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This is a Guest Post by AK of Fallible

AK has been an analyst at long/short equity investment firms, global macro funds, and corporate economics departments. He co-founded Macro Ops and is the host of Fallible.

Occam’s Razor, a principle conceived in the middle ages by a philosopher named William of Ockham, basically states that when given two opposing hypotheses, theories, or explanations the simpler one always prevails.

But why? Why is the simpler one better? Let’s break down the logic.

Hypotheses, theories, and explanations are nothing more than one’s interpretation and perception of the world around him. They are not fact. They are not the holy grail and they certainly are not the keys to the kingdom. A theory is only as good as its ability to be tested. Remember, in a hustler’s mindset, we don’t care if the explanation is “right” or not, we just want to know if it will pay us, ‘nuff said.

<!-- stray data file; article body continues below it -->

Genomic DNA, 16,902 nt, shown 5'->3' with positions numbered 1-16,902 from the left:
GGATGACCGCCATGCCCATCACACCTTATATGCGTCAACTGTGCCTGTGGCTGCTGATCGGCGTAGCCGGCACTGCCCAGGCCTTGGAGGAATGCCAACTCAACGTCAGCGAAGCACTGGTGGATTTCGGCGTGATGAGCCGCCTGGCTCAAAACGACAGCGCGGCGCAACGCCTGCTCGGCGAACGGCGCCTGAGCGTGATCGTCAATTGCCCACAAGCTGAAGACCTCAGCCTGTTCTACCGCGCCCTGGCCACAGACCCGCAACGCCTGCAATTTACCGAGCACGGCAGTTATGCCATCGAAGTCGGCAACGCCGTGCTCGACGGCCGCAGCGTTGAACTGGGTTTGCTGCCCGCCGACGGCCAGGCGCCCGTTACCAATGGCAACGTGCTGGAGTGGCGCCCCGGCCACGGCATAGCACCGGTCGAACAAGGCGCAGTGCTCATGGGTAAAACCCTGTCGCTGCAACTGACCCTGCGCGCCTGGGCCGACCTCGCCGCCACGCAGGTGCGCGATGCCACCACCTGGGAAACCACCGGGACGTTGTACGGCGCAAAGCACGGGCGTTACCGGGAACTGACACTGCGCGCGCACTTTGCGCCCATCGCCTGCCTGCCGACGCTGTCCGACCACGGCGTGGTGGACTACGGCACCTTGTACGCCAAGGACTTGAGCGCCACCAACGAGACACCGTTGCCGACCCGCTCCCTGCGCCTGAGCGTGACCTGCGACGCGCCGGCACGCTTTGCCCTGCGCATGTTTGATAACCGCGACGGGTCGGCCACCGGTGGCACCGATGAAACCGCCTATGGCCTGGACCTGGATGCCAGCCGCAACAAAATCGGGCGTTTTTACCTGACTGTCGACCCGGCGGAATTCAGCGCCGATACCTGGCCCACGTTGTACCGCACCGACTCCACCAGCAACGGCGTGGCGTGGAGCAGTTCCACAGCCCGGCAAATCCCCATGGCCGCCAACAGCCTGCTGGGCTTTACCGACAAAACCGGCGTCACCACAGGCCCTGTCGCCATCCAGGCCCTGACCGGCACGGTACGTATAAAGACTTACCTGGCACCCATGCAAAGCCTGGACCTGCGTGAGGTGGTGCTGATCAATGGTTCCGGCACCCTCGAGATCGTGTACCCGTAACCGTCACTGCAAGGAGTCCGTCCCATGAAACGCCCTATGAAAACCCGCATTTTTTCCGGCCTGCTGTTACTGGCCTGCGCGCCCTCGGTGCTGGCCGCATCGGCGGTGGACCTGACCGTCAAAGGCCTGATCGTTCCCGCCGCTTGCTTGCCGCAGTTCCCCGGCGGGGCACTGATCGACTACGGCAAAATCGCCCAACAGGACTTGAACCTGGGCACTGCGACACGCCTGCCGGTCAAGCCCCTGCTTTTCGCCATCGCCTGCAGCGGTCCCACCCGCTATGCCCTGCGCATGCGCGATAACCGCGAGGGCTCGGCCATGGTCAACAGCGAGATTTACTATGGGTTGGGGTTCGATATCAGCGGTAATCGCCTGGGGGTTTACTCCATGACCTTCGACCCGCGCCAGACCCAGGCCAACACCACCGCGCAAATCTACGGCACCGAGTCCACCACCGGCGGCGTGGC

Simpler explanations are preferable to more complex ones because they are more testable.

A complex theory is usually one that started from a place of simplicity, but then failed in some capacity. Instead of tossing the explanation, more ad hoc hypotheses are added to prevent falsification.

To recap, we like simpler because it is easier to test and evaluate. The quicker and easier we can test and evaluate, the faster we can determine what is putting cash in our bank account and what is best saved for winning over the table at the next dinner party.

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***All content, opinions, and commentary by Fallible is intended for general information and educational purposes only, NOT INVESTMENT ADVICE.

By Fred the OysterOwn work, CC BY-SA 3.0, Link